Scaling web servers is a different task from scaling web socket servers (e.g. because HTTP is inherently stateless while web sockets are inherently stateful and many other reasons). Thus my recommendation is to always host your web socket service on a different domain to enable hosting it on a different infrastructure.
While native web sockets make cross domain access easy this is no longer true when you start using all the work arounds (e.g. by using socket.io) like XHR long-polling, multi-part XHR and html-files.
It is important to note that even for clients that do support web sockets often you cannot use them because popular web proxies such as squid do not support web sockets.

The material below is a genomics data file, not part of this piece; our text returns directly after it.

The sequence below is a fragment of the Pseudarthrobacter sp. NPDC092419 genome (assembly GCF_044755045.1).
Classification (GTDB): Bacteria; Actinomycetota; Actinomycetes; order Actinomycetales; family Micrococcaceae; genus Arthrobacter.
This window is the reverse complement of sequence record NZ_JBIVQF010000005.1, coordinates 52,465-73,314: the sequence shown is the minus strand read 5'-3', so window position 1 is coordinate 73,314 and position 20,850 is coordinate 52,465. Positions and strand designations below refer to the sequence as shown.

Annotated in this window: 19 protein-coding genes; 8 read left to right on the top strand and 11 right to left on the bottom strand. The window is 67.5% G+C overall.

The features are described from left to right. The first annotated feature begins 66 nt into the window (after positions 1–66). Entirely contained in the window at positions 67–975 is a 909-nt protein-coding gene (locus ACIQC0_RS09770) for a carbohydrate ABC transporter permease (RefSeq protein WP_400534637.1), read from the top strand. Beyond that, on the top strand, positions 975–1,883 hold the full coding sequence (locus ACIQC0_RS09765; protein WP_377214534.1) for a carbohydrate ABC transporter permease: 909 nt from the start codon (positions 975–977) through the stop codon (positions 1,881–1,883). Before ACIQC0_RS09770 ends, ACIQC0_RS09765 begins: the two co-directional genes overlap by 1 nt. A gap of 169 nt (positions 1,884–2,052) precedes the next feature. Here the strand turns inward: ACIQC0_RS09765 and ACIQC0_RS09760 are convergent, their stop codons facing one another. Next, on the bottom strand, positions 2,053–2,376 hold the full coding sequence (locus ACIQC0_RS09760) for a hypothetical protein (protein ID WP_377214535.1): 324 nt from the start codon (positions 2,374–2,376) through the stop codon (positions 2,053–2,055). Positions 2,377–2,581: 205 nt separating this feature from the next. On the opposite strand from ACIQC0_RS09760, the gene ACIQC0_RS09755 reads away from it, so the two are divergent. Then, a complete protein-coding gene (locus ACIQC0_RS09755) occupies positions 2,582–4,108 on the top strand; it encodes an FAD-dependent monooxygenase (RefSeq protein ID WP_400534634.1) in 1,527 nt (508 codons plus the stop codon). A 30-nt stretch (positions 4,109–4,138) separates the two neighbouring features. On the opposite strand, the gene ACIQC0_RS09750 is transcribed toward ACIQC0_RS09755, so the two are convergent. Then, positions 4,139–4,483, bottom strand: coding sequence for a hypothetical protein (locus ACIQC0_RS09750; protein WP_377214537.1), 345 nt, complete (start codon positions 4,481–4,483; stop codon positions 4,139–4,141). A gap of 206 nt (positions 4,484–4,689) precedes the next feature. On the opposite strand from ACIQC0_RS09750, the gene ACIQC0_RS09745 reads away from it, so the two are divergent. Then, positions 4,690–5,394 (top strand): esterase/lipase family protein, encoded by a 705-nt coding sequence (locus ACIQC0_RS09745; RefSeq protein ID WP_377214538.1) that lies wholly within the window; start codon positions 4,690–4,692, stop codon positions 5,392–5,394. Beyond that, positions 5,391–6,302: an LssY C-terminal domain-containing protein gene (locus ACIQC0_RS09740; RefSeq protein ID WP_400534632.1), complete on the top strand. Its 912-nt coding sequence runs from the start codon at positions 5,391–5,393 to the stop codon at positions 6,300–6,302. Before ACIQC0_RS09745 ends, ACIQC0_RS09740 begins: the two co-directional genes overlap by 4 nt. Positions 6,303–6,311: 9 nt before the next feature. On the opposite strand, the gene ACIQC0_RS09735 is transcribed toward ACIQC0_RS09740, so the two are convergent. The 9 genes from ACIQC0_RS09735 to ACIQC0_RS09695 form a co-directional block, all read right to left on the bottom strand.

Access your web socket service through a proxy iframe. This invisible iframe is hosted on the domain of your web socket server and is embedded in your main page. Then access the iframe though the use of document.domain or postMessage. A similar technique (albeit not actually for accessing web sockets is being implemented by #newtwitter. See the source and look for an iframe to api.twitter.com)